He must approach Wimbledon in a confident manner, and as number 4 seed anything less than a semi-final place will be must be viewed as a failure. Should he get to this point, which in his current form should be trouble-free enough, he would do well to remember what has got him to the latter stages of big tournaments in the first place. As one BBC commentator rightly stated, if he could bottle the form shown at Queens and take it to Wimbledon with him, that would be ideal. Andy Roddick was surely below par in the semis, but Murray's display will surely fill him with confidence heading into Wimbledon. As for the final, well Tsonga played a fantastic match. Murray was unable to break his serve until the decisive point of the final set, and on many individual points the Scot was blown off the court.

What won Murray this tournament was the ability to win key points. Towards the end of the second set, he looked shattered, and it looked as though a French victory was a formality. Yet when it really mattered, in the tiebreak situation, Murray won some important points, and this pattern continued into the final set, where he finally converted a break point at the 11th attempt. Even on the previous 10 occasions, he failed to break purely because his opponent was serving so well.

In previous tournaments, particularly Grand Slams, Murray would crumble when faced with a power player in red hot form. Perhaps this victory is a sign that he is now able to hang in there when the pressure is on, and play some breaktaking shots of his own. That is certainly what he did today, with an outrageous through-the-legs shot to make it 5-3 showing his supreme self-confidence.

There is not much more that Tsonga could have done to win the match, and in his post-match interview he seemed in awe slightly that his efforts were not enough. Murray has been in that position enough times to know what that feeling is like, and maybe he is finally ready to make a leap worthy of Tsonga's on-court acrobatics, and take that first Grand Slam crown.

Friday, 10 June 2011

Liverpool Roll the Dice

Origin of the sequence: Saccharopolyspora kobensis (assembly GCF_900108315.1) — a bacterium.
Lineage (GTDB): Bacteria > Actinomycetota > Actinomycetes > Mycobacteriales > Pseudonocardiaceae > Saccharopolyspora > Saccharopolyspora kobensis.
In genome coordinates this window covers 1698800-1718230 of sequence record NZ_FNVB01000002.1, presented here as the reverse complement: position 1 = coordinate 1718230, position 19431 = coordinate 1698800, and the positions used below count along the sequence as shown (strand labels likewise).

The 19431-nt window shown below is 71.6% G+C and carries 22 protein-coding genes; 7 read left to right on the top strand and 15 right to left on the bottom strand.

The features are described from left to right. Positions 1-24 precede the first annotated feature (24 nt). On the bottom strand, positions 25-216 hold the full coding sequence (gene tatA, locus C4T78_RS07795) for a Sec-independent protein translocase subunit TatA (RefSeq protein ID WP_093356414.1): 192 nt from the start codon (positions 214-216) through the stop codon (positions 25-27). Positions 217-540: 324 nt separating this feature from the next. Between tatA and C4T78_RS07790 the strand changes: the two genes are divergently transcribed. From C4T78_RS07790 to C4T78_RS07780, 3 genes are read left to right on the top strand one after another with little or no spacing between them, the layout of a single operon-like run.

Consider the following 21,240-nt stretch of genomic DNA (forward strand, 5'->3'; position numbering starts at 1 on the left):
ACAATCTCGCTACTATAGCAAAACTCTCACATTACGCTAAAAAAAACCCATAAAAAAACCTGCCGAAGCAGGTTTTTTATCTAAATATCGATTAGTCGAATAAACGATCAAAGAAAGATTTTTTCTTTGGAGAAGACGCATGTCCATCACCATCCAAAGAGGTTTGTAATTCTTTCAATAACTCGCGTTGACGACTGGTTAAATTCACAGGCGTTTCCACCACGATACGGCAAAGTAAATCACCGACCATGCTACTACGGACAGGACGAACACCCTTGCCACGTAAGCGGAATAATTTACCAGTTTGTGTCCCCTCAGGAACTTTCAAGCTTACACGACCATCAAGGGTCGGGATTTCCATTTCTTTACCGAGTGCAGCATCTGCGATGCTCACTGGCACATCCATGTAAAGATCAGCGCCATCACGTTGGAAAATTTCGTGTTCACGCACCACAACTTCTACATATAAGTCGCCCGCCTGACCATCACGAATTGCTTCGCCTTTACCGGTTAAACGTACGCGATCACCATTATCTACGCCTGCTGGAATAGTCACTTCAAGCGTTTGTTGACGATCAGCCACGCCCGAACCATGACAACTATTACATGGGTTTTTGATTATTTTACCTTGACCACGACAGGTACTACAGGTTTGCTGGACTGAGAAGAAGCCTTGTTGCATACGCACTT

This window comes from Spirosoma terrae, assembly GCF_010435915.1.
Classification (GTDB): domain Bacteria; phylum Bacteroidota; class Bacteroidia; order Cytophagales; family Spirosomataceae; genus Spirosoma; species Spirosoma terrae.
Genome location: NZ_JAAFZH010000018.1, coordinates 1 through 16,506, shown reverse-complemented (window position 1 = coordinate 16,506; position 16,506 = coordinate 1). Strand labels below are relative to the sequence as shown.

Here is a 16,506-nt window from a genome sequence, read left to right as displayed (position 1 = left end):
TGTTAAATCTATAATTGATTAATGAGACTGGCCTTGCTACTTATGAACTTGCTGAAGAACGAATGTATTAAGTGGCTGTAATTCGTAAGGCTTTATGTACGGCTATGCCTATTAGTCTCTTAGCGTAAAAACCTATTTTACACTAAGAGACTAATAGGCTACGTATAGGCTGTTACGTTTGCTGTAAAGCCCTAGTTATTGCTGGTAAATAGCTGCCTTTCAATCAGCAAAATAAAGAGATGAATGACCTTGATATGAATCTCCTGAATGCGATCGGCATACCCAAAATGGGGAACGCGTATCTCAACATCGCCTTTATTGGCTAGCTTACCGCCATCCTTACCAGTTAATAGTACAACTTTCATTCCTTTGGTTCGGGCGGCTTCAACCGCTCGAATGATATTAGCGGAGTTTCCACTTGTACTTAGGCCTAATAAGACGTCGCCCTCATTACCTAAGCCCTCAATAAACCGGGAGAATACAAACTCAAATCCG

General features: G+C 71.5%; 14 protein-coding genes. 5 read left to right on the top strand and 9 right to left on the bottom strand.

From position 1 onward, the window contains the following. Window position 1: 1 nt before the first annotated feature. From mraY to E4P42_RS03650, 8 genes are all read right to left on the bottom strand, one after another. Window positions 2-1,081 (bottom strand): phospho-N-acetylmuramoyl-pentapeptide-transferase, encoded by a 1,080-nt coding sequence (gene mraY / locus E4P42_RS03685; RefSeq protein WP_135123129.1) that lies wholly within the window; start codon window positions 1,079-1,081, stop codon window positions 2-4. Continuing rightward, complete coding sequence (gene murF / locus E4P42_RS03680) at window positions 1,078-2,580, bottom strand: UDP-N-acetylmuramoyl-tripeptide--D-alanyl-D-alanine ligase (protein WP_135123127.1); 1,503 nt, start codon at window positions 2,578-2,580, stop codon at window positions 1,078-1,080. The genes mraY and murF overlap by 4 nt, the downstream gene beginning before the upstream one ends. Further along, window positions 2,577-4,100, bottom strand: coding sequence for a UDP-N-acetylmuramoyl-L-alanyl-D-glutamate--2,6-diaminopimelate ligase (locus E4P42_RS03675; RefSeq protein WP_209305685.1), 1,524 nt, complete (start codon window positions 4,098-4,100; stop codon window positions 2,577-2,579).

Back in January, few would have predicted Liverpool would be the Premier League's biggest spending team at the year's halfway point. Then again, few would have predicted Kenny Dalglish being the one to spend the money. Andy Carroll, Luis Suarez, and Jordan Henderson have all arrived for a combined total of more than £70m in the past six months, and there are murmurings of discontent from those who fear the money is being wasted on players who are simply not world-class.

I can understand this view, and as a Newcastle fan I would particularly like to mention that I don't think Andy Carroll is worth any more than £20m. But then, a big part of what Kenny Dalgish and co are gambling on is potential. Should these signings go on to be masterstrokes, they will either have helped Liverpool to the higher echelons of European football once again, or be poached for similar fees to which they initally cost. Should they all flop, which is already looking extremely unlikely in the case of Suarez in particular, they are at least young enough to rebild their careers elsewhere, and young enough to still attract large sums of money.

I think what Liverpool are doing is much more admirable than the lazy cherry-picking that Chelsea have resorted to do in recent times, with Fernando Torres at £50m looking increasingly like the move of a desperate man in Abramovich. While Chelsea-esque amounts of money are being spent, each signing has still to prove themselves as top-class footballers to an extent, and they do not turn up at Anfield with trophies already in the bag. Success is there for the taking, and faith is there to be repaid. Many footbll fans have reacted with derision to Kenny Dalglish's extraordinary faith in British (and Urugayan) youth. Imagine the motivation that gives him and his players. All he has to say to them is - "Go out there and prove them all wrong. Prove we were right to break the bank to get you."

As for Liverpool's actual chances next year, I think they stand an excellent chance of returning to the top 4. Their failure to reach the Europa League could well be a massive blessing in disguise, and I think this alone will see them leapfrog Spurs back into 5th. There are still question marks over the whole current top 4 to an extent, and should Carroll and Suarez continue their blossoming partnership I think the Anfield boys will be well-placed to take advantage of any slip-ups.